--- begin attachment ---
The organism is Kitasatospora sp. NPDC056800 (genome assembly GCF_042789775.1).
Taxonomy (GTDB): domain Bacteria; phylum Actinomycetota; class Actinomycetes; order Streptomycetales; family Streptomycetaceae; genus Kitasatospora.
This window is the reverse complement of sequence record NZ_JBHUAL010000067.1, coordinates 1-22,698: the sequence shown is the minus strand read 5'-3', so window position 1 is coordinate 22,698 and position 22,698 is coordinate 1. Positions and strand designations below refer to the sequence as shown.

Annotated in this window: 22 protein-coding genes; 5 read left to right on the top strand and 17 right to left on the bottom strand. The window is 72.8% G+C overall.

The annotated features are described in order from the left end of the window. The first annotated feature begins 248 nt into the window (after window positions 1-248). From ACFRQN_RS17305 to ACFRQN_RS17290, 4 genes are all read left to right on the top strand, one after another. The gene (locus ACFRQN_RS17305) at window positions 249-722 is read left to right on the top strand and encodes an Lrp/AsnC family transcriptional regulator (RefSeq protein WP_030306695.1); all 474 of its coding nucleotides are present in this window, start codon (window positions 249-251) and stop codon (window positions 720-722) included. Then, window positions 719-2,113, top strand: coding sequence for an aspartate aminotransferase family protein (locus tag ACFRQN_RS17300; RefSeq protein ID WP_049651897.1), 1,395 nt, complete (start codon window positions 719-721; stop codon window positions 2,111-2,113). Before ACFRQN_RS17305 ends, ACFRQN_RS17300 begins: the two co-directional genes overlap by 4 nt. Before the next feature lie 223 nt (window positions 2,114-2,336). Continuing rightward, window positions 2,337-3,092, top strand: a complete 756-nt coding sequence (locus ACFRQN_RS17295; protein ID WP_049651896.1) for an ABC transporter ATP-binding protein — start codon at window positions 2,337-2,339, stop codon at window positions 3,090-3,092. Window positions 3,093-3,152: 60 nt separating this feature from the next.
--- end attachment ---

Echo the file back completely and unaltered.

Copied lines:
The organism is Kitasatospora sp. NPDC056800 (genome assembly GCF_042789775.1).
Taxonomy (GTDB): domain Bacteria; phylum Actinomycetota; class Actinomycetes; order Streptomycetales; family Streptomycetaceae; genus Kitasatospora.
This window is the reverse complement of sequence record NZ_JBHUAL010000067.1, coordinates 1-22,698: the sequence shown is the minus strand read 5'-3', so window position 1 is coordinate 22,698 and position 22,698 is coordinate 1. Positions and strand designations below refer to the sequence as shown.

Annotated in this window: 22 protein-coding genes; 5 read left to right on the top strand and 17 right to left on the bottom strand. The window is 72.8% G+C overall.

The annotated features are described in order from the left end of the window. The first annotated feature begins 248 nt into the window (after window positions 1-248). From ACFRQN_RS17305 to ACFRQN_RS17290, 4 genes are all read left to right on the top strand, one after another. The gene (locus ACFRQN_RS17305) at window positions 249-722 is read left to right on the top strand and encodes an Lrp/AsnC family transcriptional regulator (RefSeq protein WP_030306695.1); all 474 of its coding nucleotides are present in this window, start codon (window positions 249-251) and stop codon (window positions 720-722) included. Then, window positions 719-2,113, top strand: coding sequence for an aspartate aminotransferase family protein (locus tag ACFRQN_RS17300; RefSeq protein ID WP_049651897.1), 1,395 nt, complete (start codon window positions 719-721; stop codon window positions 2,111-2,113). Before ACFRQN_RS17305 ends, ACFRQN_RS17300 begins: the two co-directional genes overlap by 4 nt. Before the next feature lie 223 nt (window positions 2,114-2,336). Continuing rightward, window positions 2,337-3,092, top strand: a complete 756-nt coding sequence (locus ACFRQN_RS17295; protein ID WP_049651896.1) for an ABC transporter ATP-binding protein — start codon at window positions 2,337-2,339, stop codon at window positions 3,090-3,092. Window positions 3,093-3,152: 60 nt separating this feature from the next.